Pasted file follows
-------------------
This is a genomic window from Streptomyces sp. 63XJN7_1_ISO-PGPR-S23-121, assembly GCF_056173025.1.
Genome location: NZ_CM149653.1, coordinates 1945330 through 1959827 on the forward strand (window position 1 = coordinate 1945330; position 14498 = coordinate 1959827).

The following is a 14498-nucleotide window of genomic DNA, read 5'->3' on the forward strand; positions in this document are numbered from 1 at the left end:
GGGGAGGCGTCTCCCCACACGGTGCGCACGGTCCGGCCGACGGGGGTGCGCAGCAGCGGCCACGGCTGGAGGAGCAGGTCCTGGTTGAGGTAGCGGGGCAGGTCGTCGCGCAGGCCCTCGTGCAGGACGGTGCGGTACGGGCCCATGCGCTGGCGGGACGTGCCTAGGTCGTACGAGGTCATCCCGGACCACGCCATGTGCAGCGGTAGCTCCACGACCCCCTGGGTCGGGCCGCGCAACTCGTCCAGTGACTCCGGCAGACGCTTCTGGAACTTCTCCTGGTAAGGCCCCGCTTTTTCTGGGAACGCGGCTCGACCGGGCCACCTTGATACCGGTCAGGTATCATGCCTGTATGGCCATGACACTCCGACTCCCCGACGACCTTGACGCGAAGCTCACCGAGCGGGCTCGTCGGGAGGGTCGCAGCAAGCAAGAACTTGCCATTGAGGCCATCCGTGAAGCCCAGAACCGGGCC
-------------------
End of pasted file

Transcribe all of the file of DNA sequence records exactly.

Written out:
This is a genomic window from Streptomyces sp. 63XJN7_1_ISO-PGPR-S23-121, assembly GCF_056173025.1.
Genome location: NZ_CM149653.1, coordinates 1945330 through 1959827 on the forward strand (window position 1 = coordinate 1945330; position 14498 = coordinate 1959827).

The following is a 14498-nucleotide window of genomic DNA, read 5'->3' on the forward strand; positions in this document are numbered from 1 at the left end:
GGGGAGGCGTCTCCCCACACGGTGCGCACGGTCCGGCCGACGGGGGTGCGCAGCAGCGGCCACGGCTGGAGGAGCAGGTCCTGGTTGAGGTAGCGGGGCAGGTCGTCGCGCAGGCCCTCGTGCAGGACGGTGCGGTACGGGCCCATGCGCTGGCGGGACGTGCCTAGGTCGTACGAGGTCATCCCGGACCACGCCATGTGCAGCGGTAGCTCCACGACCCCCTGGGTCGGGCCGCGCAACTCGTCCAGTGACTCCGGCAGACGCTTCTGGAACTTCTCCTGGTAAGGCCCCGCTTTTTCTGGGAACGCGGCTCGACCGGGCCACCTTGATACCGGTCAGGTATCATGCCTGTATGGCCATGACACTCCGACTCCCCGACGACCTTGACGCGAAGCTCACCGAGCGGGCTCGTCGGGAGGGTCGCAGCAAGCAAGAACTTGCCATTGAGGCCATCCGTGAAGCCCAGAACCGGGCC